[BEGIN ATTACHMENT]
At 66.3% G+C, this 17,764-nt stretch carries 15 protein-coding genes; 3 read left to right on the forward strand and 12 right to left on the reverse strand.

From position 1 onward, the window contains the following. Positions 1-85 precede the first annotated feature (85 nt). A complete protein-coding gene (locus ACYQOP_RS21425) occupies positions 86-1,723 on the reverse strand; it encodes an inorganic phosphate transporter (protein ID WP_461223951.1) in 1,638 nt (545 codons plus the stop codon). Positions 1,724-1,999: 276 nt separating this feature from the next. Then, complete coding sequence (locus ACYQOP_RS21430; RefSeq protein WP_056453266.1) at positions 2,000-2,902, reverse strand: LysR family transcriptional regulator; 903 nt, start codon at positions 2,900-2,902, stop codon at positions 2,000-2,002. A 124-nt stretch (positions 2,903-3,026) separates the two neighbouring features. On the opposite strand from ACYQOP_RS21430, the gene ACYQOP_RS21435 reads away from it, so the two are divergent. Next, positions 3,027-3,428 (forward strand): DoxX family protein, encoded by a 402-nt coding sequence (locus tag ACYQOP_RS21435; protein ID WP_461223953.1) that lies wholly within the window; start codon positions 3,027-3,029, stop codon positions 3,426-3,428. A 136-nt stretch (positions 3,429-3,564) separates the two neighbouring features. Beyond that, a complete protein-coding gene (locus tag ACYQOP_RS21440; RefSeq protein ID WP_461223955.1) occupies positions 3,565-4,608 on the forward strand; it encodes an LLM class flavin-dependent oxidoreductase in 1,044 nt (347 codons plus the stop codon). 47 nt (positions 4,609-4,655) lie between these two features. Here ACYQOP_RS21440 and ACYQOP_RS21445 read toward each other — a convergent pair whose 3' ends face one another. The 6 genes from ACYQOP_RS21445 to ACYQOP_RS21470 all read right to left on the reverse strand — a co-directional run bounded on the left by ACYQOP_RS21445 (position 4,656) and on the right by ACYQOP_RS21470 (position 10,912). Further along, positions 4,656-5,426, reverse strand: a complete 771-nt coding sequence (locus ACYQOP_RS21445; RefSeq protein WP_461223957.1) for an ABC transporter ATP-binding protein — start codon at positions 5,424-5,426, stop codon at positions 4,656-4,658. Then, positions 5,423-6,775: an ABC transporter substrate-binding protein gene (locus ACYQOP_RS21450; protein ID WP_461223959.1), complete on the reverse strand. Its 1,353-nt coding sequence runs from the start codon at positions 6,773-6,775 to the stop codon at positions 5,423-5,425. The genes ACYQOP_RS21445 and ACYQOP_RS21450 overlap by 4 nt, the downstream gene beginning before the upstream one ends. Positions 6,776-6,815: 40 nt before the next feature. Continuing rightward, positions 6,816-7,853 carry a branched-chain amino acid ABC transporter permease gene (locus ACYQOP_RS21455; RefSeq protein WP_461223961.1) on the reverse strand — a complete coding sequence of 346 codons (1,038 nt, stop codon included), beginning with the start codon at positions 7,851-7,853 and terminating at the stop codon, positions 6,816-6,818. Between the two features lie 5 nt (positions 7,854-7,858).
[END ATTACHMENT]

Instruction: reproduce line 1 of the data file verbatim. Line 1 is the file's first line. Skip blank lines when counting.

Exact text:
At 66.3% G+C, this 17,764-nt stretch carries 15 protein-coding genes; 3 read left to right on the forward strand and 12 right to left on the reverse strand.